The Piatnik boxes are standard rectangular boxes similar to Ravensburger or Jumbo puzzles. You can see the front of the box above. It is a very minimalistic approach with only the image and the Piatnik logo on the front. The box is sturdy and nicely designed.
All four sides show a detail from the puzzle image, the piece count, and Piatnik logo. The name of the puzzle and artist name are shown in fine print. This design works well for shelving short or long side out.
The bottom shows other Ruyer puzzles from Piatnik. It’s always nice to have this reference in years to come.
There’s nothing in the box except the bag of puzzle pieces. The bag of pieces was in excellent condition with no damage to the pieces, fully separated pieces, and no puzzle dust.
I’ve given the box an 8 score. It’s good but a bit minimalistic. It would have been nice to have a small artist bio somewhere, especially since Piatnik features a lot of Francois Ruyer puzzles.
The Image: 9/10
I am a fan of cartoon puzzles in general and Ruyer specifically. I have done several of his puzzles. This scene, like all his work, is executed beautifully with fine lines and tons of detail. Each little face has a unique expression. I like the overall theme of a monastery and brewery. It is, however, one of his most difficult images, I think. If you compare “Brewery” to “The Story of Wine”, which I review here, “Brewery” is much more difficult because there’s less color and all the figures are wearing the same outfit. For those who like a challenge (and I do!) this is great. But I dinged the score one point because, although I liked the challenge, I personally would have liked perhaps a little bit more color and variety.
As usual with Ruyer, the execution is perfect with excellent line art and coloring. Check out the green face on the “sick” guy in the upper right below.
(Click on any of the images in this review for a closer look.)
This is a solid Austrian brand which is similar to the German brand Ravensburger. The pieces are slightly smaller than Ravensburger (their 1000 piece puzzles are 27″ x 20″ while this Piatnik is 26.5″ x 17.4″). But the pieces didn’t feel particularly small to me as I worked it.
The pieces are thick and sturdy and the finish is more of a matte finish. The fit is tighter than some brands, like Heye, and it’s not too hard to move assembled pieces around without them falling apart. The puzzle is grid cut, and mostly of the two-knob, two-hole variety, with some other shapes here and there. The image reproduction is perfect.
I never had the situation with this puzzle where pieces appeared to fit where they did not belong. I have had a minor issue with that in the past with Piatnik, but only where there was a large area of monotone or repeating pattern, and this puzzle doesn’t have that.
Overall, I’m giving this puzzle an 8 score for quality.
I’d rate this puzzle as difficult. It took me four sessions to complete it.
On the first day I turned up all the pieces in my boxes, assembled the border, and started doing the large gold areas, which are the easiest part of the puzzle. I didn’t finish those areas in my first session.
On the second day I finished the gold areas and also assembled the brown archway section at the top left of the puzzle.
The large gold machines in the image are easy and fun to assemble. Between light/shadow and various rims and knobs, it’s easy to tell where the pieces go and they can mostly be assembled without constantly referencing the box image.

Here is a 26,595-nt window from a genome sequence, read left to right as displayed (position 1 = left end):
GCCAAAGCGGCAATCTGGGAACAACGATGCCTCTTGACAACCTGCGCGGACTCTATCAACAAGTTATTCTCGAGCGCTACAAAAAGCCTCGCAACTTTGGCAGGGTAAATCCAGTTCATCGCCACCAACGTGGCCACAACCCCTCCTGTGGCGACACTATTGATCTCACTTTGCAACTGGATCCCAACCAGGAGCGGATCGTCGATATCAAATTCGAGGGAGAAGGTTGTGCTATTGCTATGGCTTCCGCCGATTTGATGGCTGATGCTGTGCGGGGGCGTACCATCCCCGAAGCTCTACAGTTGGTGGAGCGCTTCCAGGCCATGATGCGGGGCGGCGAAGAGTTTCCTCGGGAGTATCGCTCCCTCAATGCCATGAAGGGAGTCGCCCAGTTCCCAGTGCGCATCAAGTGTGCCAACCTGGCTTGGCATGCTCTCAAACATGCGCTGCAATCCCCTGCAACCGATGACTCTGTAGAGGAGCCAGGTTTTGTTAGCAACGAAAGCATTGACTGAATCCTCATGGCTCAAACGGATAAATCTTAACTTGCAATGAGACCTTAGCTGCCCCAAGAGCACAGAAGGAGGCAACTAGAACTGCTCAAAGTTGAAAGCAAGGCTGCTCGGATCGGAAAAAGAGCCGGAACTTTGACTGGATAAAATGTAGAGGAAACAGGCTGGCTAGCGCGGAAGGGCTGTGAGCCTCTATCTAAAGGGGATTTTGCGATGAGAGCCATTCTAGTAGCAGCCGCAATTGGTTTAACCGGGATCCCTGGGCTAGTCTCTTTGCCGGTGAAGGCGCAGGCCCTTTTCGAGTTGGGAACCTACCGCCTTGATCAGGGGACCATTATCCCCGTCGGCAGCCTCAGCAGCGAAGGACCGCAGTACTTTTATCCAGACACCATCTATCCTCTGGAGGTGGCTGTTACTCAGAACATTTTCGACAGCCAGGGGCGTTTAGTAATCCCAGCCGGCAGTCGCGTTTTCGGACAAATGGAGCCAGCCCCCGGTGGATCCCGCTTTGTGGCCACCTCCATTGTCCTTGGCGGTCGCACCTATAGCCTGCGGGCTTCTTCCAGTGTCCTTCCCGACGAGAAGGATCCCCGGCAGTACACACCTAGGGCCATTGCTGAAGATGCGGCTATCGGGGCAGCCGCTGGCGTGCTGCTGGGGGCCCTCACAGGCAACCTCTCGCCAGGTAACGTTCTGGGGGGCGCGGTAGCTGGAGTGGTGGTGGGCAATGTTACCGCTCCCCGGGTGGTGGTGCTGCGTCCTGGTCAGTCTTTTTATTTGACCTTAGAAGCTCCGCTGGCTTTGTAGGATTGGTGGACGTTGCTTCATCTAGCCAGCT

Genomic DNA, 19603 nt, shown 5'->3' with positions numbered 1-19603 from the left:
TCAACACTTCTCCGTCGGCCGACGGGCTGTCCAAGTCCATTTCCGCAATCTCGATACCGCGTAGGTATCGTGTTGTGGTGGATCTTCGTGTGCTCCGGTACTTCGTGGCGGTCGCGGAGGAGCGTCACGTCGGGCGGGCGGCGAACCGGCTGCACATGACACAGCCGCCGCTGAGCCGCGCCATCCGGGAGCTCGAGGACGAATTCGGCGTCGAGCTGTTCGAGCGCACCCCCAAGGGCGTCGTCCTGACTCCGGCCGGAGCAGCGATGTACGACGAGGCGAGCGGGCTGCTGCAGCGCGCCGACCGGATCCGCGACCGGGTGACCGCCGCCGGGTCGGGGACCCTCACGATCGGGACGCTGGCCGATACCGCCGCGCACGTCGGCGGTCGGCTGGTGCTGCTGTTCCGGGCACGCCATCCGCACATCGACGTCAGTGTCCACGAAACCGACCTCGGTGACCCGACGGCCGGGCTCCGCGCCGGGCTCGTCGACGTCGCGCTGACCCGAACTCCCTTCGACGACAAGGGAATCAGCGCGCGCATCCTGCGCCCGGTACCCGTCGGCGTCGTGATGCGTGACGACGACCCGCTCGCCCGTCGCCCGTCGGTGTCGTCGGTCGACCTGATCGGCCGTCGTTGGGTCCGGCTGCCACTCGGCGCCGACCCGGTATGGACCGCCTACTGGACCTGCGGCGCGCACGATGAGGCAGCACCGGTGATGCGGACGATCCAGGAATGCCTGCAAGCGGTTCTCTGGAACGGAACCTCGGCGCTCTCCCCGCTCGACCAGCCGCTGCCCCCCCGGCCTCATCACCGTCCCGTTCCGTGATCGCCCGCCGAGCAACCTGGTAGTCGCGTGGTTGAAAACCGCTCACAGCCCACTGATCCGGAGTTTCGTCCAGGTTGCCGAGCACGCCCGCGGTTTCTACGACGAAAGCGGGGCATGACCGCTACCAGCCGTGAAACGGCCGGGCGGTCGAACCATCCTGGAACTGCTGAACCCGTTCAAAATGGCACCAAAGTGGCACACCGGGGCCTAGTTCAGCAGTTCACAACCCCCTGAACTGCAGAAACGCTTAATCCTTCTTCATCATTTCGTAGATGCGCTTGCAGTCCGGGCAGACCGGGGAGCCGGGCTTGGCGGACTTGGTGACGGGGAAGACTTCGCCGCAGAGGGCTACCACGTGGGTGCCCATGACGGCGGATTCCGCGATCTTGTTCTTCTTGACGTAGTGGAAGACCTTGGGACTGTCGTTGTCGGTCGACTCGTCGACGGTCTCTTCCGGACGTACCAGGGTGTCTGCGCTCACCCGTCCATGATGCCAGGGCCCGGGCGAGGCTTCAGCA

The archways in the top left have some green bushes, blue sky, and distinctive gold and black patterns. It’s also the only place where there is true brown. So it wasn’t difficult to pull these pieces.
After assembling the areas above, the puzzle got much more difficult. All the figures are wearing the same white tunic with a blue cape. All of them have red noses. So you have to look at each piece and compare it to the box cover to try to find the little monk it goes too.
The background of gray flooring does change in hue from a light gray….
to a bluer gray, greenish gray, or dark gray, as you can see in the close-up below. So I found myself using the gray background quite a bit when trying to figure out where a figure belonged in the scene. The brown table and food on it also was a more distinct background.
The round yellow and round white cheese in the mid left added a different texture to look for as did the large wine barrel/vat.
When you do have to lean on piece-by-piece comparison to the box image, usually to place a bit of face or clothing without much background, you can figure out where the piece goes, because each face is unique and there’s quite a lot of variety in the way the belts are tied too.
Although the puzzle is on the difficult side, it’s very satisfying to see the small figures come together and appreciate the fine details and humor in the art.
I’ve given assembly a 9 score.
“Brewery” by Francois Ruyer is a challenging puzzle which provides a lot of smiles as you assemble the little figures and see their expressions and crazy antics. This is the sort of image it’s difficult to appreciate until you piece it together–there’s so much going on! The Piatnik quality is very good with thick, sturdy pieces, a grid cut, a fairly tight fit, and a nice matte finish. However, there are lots of similar two-knob, two-hole pieces. There’s so much variety in the image, however, that I never thought a piece went where it didn’t belong. The repeating elements such as the big red noses and white tunics will have you referencing the box lid a lot, but each figure has a unique expression, and even tunic ties and sandals are slightly different, giving you a clue as to what goes where. If you like a challenge and need a smile, “Brewery” by Francois Ruyer is the puzzle for you.